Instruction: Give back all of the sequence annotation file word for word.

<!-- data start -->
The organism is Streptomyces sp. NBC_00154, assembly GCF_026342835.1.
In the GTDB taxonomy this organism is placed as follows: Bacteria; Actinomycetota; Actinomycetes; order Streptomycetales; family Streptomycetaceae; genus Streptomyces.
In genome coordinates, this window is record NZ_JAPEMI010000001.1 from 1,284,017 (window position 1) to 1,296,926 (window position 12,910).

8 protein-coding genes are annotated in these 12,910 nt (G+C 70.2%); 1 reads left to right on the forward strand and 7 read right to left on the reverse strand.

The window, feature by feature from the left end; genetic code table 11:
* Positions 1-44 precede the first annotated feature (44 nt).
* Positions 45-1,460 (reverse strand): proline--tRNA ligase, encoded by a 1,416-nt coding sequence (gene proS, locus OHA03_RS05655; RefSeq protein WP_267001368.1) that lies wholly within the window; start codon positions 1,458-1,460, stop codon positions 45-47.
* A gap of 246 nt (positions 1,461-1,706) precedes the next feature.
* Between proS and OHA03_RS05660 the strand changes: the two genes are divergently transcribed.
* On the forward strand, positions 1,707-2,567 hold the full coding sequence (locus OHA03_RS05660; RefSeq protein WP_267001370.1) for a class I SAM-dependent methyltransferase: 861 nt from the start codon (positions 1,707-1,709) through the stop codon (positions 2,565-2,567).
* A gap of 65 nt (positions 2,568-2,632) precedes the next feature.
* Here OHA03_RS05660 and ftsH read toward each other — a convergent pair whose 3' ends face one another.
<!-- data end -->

The organism is Streptomyces sp. NBC_00154, assembly GCF_026342835.1.
In the GTDB taxonomy this organism is placed as follows: Bacteria; Actinomycetota; Actinomycetes; order Streptomycetales; family Streptomycetaceae; genus Streptomyces.
In genome coordinates, this window is record NZ_JAPEMI010000001.1 from 1,284,017 (window position 1) to 1,296,926 (window position 12,910).

8 protein-coding genes are annotated in these 12,910 nt (G+C 70.2%); 1 reads left to right on the forward strand and 7 read right to left on the reverse strand.

The window, feature by feature from the left end; genetic code table 11:
* Positions 1-44 precede the first annotated feature (44 nt).
* Positions 45-1,460 (reverse strand): proline--tRNA ligase, encoded by a 1,416-nt coding sequence (gene proS, locus OHA03_RS05655; RefSeq protein WP_267001368.1) that lies wholly within the window; start codon positions 1,458-1,460, stop codon positions 45-47.
* A gap of 246 nt (positions 1,461-1,706) precedes the next feature.
* Between proS and OHA03_RS05660 the strand changes: the two genes are divergently transcribed.
* On the forward strand, positions 1,707-2,567 hold the full coding sequence (locus OHA03_RS05660; RefSeq protein WP_267001370.1) for a class I SAM-dependent methyltransferase: 861 nt from the start codon (positions 1,707-1,709) through the stop codon (positions 2,565-2,567).
* A gap of 65 nt (positions 2,568-2,632) precedes the next feature.
* Here OHA03_RS05660 and ftsH read toward each other — a convergent pair whose 3' ends face one another.